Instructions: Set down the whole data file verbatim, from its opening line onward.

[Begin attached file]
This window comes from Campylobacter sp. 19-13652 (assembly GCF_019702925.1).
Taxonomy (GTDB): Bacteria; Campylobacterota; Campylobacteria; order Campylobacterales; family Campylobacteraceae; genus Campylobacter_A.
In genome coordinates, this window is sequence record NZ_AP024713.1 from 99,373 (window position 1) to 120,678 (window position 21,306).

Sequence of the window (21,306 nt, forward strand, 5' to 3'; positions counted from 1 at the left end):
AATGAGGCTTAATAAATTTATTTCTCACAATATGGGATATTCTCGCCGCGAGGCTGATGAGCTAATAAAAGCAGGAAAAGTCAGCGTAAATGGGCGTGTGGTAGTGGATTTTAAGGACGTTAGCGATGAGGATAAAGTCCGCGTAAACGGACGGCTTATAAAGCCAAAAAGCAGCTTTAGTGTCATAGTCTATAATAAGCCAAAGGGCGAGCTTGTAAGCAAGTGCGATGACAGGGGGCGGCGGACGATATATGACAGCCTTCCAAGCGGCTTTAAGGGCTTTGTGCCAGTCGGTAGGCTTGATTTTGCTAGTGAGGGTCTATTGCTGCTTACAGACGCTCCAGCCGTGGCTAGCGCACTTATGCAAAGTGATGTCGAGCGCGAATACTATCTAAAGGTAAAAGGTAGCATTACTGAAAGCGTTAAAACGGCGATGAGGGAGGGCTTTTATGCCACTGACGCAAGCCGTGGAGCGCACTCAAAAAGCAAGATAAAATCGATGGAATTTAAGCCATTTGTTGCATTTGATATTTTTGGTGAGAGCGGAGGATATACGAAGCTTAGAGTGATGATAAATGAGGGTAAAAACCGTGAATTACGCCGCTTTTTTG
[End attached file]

This window comes from Campylobacter sp. 19-13652 (assembly GCF_019702925.1).
Taxonomy (GTDB): Bacteria; Campylobacterota; Campylobacteria; order Campylobacterales; family Campylobacteraceae; genus Campylobacter_A.
In genome coordinates, this window is sequence record NZ_AP024713.1 from 99,373 (window position 1) to 120,678 (window position 21,306).

Sequence of the window (21,306 nt, forward strand, 5' to 3'; positions counted from 1 at the left end):
AATGAGGCTTAATAAATTTATTTCTCACAATATGGGATATTCTCGCCGCGAGGCTGATGAGCTAATAAAAGCAGGAAAAGTCAGCGTAAATGGGCGTGTGGTAGTGGATTTTAAGGACGTTAGCGATGAGGATAAAGTCCGCGTAAACGGACGGCTTATAAAGCCAAAAAGCAGCTTTAGTGTCATAGTCTATAATAAGCCAAAGGGCGAGCTTGTAAGCAAGTGCGATGACAGGGGGCGGCGGACGATATATGACAGCCTTCCAAGCGGCTTTAAGGGCTTTGTGCCAGTCGGTAGGCTTGATTTTGCTAGTGAGGGTCTATTGCTGCTTACAGACGCTCCAGCCGTGGCTAGCGCACTTATGCAAAGTGATGTCGAGCGCGAATACTATCTAAAGGTAAAAGGTAGCATTACTGAAAGCGTTAAAACGGCGATGAGGGAGGGCTTTTATGCCACTGACGCAAGCCGTGGAGCGCACTCAAAAAGCAAGATAAAATCGATGGAATTTAAGCCATTTGTTGCATTTGATATTTTTGGTGAGAGCGGAGGATATACGAAGCTTAGAGTGATGATAAATGAGGGTAAAAACCGTGAATTACGCCGCTTTTTTG